FINRA Expels Brokerage Firm Halcyon Partners and Its Principals for Widespread Securities Fraud
A recent press release by The Financial Industry Regulatory Authority (FINRA) the regulator announced that it has expelled New York-based Halcyon Cabot Partners, Ltd., (Halcyon Cabot) and barred its CEO Michael Morris (Morris) and CCO Ronald Heineman (Heineman) from the securities industry on allegations of fraud, sales practice abuses, and widespread supervisory and anti-money laundering (AML) failures.
FINRA alleged that between December 2010 and May 2013, Halcyon Cabot and its principals, Morris and Heineman, engaged in serious and widespread violations of FINRA rules and federal securities laws. FINRA describes a several scheme where the Respondents defrauded investors by causing the firm to: (1) serve as a bogus placement agent to conceal a kickback of a private placement fee; (2) serve as a false sales agent for a now-expelled brokerage firm could charge commissions to both buyers and sellers in private sales of securities; (3) falsified the books and records to conceal a broker’s sale of securities in states where he was not registered; (4) and engaged in unauthorized and excessive trading (churning) in customer accounts. FINRA found that these violations were made possible by the Halcyon Cabot’s culture of non-compliance.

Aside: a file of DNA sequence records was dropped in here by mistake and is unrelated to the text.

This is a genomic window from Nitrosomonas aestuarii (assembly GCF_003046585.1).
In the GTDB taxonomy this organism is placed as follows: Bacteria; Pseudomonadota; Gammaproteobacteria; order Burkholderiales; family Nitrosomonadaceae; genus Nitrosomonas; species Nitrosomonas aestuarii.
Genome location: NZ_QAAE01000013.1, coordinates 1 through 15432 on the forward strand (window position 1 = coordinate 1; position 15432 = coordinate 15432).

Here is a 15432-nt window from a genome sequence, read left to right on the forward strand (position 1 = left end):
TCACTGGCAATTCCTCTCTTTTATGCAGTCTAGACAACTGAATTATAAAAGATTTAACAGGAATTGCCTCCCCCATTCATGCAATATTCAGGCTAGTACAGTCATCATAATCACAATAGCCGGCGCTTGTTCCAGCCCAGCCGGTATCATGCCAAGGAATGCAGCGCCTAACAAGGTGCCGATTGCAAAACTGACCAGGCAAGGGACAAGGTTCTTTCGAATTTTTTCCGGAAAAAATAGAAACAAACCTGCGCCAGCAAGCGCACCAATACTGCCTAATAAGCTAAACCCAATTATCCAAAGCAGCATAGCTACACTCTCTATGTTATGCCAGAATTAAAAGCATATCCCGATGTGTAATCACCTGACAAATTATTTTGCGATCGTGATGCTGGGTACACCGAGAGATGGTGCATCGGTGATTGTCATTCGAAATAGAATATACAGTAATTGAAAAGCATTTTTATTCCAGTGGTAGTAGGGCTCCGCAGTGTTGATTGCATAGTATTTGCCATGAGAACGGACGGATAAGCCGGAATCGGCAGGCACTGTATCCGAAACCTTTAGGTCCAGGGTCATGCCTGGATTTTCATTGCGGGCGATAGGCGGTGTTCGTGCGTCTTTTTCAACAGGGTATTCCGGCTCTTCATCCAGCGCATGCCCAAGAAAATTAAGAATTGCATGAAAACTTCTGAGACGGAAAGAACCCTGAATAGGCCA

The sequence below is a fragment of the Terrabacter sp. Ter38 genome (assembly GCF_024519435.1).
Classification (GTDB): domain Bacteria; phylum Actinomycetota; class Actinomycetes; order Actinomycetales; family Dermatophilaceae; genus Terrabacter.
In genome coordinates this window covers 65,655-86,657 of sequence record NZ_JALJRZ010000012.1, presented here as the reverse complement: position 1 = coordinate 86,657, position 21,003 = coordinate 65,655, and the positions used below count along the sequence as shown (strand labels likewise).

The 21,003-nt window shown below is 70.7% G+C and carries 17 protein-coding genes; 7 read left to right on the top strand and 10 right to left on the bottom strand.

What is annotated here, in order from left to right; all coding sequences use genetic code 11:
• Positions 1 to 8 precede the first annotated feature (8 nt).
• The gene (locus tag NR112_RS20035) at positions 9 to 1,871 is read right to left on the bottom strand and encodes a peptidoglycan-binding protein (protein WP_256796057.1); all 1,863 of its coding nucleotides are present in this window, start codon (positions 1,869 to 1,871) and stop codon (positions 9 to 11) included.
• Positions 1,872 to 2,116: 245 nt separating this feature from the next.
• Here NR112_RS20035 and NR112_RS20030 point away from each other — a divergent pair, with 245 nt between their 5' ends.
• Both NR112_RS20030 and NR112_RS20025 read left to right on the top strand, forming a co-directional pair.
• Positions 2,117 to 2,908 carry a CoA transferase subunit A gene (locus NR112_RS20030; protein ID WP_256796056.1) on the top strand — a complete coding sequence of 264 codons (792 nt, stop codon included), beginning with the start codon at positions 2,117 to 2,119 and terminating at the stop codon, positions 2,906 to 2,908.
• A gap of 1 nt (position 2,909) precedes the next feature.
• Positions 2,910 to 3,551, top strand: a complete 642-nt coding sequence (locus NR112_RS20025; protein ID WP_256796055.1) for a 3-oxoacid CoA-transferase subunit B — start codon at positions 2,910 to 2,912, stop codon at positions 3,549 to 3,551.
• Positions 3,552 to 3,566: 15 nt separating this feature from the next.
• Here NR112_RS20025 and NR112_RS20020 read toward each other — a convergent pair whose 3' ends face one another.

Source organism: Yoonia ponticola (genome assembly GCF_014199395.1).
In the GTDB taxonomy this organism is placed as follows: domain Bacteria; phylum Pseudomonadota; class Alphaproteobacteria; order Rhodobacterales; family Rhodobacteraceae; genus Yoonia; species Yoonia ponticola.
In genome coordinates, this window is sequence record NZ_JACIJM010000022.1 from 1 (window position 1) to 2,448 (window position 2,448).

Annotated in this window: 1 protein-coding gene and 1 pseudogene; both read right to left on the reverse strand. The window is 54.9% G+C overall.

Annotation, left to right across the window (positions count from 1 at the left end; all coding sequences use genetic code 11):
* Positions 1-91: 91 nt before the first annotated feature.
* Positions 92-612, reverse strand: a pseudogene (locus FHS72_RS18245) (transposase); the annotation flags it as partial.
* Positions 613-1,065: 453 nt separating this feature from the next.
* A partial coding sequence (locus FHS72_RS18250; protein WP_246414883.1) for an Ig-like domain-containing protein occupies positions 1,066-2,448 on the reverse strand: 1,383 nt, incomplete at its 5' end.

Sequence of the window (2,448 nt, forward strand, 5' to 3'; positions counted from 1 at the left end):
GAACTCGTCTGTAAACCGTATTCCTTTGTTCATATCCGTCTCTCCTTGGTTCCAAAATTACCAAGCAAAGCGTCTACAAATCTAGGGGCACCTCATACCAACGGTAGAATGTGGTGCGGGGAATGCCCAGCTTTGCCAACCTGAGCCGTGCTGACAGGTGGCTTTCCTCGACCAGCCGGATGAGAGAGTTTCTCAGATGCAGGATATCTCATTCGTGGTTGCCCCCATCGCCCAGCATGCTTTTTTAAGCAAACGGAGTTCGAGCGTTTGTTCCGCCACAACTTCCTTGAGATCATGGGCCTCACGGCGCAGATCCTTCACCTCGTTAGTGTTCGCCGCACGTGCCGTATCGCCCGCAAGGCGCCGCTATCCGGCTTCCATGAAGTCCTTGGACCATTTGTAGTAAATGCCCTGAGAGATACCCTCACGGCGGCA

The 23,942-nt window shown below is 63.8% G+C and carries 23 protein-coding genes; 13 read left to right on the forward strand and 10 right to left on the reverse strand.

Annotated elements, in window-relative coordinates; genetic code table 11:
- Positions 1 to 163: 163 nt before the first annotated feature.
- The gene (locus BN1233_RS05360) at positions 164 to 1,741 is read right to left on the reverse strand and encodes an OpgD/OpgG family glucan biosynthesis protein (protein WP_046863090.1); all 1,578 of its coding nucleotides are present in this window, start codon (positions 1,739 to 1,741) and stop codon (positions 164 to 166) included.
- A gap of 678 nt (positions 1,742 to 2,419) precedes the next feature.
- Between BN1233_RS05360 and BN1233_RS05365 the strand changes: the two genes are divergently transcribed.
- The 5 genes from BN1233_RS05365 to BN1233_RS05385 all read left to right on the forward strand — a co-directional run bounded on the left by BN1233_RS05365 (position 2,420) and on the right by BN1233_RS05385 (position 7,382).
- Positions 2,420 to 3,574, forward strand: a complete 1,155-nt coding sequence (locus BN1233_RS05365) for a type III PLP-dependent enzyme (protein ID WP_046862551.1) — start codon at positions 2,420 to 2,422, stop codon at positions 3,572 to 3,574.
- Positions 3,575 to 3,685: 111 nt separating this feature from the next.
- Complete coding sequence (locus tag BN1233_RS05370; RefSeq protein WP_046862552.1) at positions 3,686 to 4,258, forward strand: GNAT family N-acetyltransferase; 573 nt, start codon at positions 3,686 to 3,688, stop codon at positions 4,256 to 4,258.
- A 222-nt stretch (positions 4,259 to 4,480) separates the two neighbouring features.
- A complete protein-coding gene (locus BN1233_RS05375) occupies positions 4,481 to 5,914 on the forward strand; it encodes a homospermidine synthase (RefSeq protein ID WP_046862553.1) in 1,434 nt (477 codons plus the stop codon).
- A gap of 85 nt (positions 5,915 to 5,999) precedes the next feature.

FINRA alleged that in May 2012, Halcyon Cabot, Morris, Heineman, and a now-barred broker, Craig L. Josephberg (Josephberg), agreed that Halcyon Cabot would help conceal the discount provided to a venture capital firm, Socius Capital Group, LLC (Socius), when the company purchased a private placement in cancer drug development company Cell Therapeutics, Inc. (Cell Therapeutics). FINRA found that Halcyon Cabot entered into a sham placement agent agreement with Cell Therapeutics designating Halcyon Cabot as placement agent. Cell Therapeutics then included the sham placement agent agreement as an exhibit in a Form 8-K filing with the SEC indicating that Halcyon Cabot would earn a five percent fee. In reality, Halcyon Cabot also entered into an undisclosed sham consulting agreements with an affiliate of Socius where Halcyon Cabot funneled back the five percent fee to Socius.
FINRA also alleged that between December 2010 and February 2012, Halcyon Cabot through Morris, improperly facilitated efforts by brokerage firm Felix Investments, LLC (Felix) to collect commissions in certain private securities transactions from both buyers and sellers that created a conflict of interest. FINRA found that Halcyon Cabot allowed a Felix broker to dually register with both firms so that Felix could charge buyer commissions and Halcyon could charge seller commissions as a way to avoid the securities rules. In addition, Halcyon Cabot secretly channeled most of the sellers’ commission payments to Felix under a commission-sharing agreement and failed to disclose to the sellers whom it purported to represent
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